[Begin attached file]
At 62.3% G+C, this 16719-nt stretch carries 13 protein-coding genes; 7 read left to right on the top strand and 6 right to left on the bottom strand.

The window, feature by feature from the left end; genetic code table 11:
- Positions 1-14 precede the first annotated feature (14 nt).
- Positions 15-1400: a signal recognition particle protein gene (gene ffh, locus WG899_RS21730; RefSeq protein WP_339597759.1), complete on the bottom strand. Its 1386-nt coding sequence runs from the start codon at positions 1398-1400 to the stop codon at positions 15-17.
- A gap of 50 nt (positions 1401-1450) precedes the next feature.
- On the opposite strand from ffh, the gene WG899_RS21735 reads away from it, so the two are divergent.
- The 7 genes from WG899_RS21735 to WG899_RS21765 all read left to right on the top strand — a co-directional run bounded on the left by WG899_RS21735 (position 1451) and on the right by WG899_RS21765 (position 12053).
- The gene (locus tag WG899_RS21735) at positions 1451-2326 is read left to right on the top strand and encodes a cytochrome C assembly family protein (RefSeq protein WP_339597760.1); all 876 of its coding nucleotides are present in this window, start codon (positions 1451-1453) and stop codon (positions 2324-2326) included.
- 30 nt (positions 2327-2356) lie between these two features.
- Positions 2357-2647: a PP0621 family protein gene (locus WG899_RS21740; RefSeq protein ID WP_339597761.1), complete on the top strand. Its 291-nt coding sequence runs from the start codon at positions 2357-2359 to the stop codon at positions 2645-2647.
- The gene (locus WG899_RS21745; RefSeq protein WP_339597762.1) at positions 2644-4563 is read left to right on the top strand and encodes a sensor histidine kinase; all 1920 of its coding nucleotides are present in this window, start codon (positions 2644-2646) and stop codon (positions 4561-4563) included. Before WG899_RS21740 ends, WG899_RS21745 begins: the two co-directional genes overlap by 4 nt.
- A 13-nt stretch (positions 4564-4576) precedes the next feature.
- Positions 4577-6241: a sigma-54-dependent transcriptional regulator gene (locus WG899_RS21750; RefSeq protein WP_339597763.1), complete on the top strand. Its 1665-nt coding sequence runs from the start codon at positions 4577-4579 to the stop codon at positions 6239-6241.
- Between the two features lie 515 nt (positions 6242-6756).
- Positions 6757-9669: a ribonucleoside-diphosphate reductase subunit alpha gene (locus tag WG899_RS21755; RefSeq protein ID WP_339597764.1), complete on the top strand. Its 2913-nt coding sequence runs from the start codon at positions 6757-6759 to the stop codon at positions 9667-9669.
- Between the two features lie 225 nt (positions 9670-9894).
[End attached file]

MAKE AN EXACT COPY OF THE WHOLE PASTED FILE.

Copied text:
At 62.3% G+C, this 16719-nt stretch carries 13 protein-coding genes; 7 read left to right on the top strand and 6 right to left on the bottom strand.

The window, feature by feature from the left end; genetic code table 11:
- Positions 1-14 precede the first annotated feature (14 nt).
- Positions 15-1400: a signal recognition particle protein gene (gene ffh, locus WG899_RS21730; RefSeq protein WP_339597759.1), complete on the bottom strand. Its 1386-nt coding sequence runs from the start codon at positions 1398-1400 to the stop codon at positions 15-17.
- A gap of 50 nt (positions 1401-1450) precedes the next feature.
- On the opposite strand from ffh, the gene WG899_RS21735 reads away from it, so the two are divergent.
- The 7 genes from WG899_RS21735 to WG899_RS21765 all read left to right on the top strand — a co-directional run bounded on the left by WG899_RS21735 (position 1451) and on the right by WG899_RS21765 (position 12053).
- The gene (locus tag WG899_RS21735) at positions 1451-2326 is read left to right on the top strand and encodes a cytochrome C assembly family protein (RefSeq protein WP_339597760.1); all 876 of its coding nucleotides are present in this window, start codon (positions 1451-1453) and stop codon (positions 2324-2326) included.
- 30 nt (positions 2327-2356) lie between these two features.
- Positions 2357-2647: a PP0621 family protein gene (locus WG899_RS21740; RefSeq protein ID WP_339597761.1), complete on the top strand. Its 291-nt coding sequence runs from the start codon at positions 2357-2359 to the stop codon at positions 2645-2647.
- The gene (locus WG899_RS21745; RefSeq protein WP_339597762.1) at positions 2644-4563 is read left to right on the top strand and encodes a sensor histidine kinase; all 1920 of its coding nucleotides are present in this window, start codon (positions 2644-2646) and stop codon (positions 4561-4563) included. Before WG899_RS21740 ends, WG899_RS21745 begins: the two co-directional genes overlap by 4 nt.
- A 13-nt stretch (positions 4564-4576) precedes the next feature.
- Positions 4577-6241: a sigma-54-dependent transcriptional regulator gene (locus WG899_RS21750; RefSeq protein WP_339597763.1), complete on the top strand. Its 1665-nt coding sequence runs from the start codon at positions 4577-4579 to the stop codon at positions 6239-6241.
- Between the two features lie 515 nt (positions 6242-6756).
- Positions 6757-9669: a ribonucleoside-diphosphate reductase subunit alpha gene (locus tag WG899_RS21755; RefSeq protein ID WP_339597764.1), complete on the top strand. Its 2913-nt coding sequence runs from the start codon at positions 6757-6759 to the stop codon at positions 9667-9669.
- Between the two features lie 225 nt (positions 9670-9894).